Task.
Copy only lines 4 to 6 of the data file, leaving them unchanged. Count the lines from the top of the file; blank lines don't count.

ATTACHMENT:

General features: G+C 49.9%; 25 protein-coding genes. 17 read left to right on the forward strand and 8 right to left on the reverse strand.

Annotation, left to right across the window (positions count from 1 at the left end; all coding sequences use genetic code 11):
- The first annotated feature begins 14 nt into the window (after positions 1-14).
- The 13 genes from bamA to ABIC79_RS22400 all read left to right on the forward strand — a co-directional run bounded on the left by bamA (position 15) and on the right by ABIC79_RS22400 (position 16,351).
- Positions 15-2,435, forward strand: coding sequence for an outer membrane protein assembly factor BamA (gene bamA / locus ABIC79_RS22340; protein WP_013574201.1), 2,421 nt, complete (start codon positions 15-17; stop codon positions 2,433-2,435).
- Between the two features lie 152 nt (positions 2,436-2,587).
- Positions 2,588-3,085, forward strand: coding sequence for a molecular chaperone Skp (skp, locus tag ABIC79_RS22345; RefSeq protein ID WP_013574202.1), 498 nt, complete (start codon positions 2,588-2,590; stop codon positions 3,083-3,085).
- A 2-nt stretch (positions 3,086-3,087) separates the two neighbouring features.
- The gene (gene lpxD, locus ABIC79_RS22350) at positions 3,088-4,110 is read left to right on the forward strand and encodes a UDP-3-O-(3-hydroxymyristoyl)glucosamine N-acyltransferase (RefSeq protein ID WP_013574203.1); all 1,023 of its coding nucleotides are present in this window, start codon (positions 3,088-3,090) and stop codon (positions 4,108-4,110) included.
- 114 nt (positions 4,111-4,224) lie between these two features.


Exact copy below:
- The 13 genes from bamA to ABIC79_RS22400 all read left to right on the forward strand — a co-directional run bounded on the left by bamA (position 15) and on the right by ABIC79_RS22400 (position 16,351).
- Positions 15-2,435, forward strand: coding sequence for an outer membrane protein assembly factor BamA (gene bamA / locus ABIC79_RS22340; protein WP_013574201.1), 2,421 nt, complete (start codon positions 15-17; stop codon positions 2,433-2,435).
- Between the two features lie 152 nt (positions 2,436-2,587).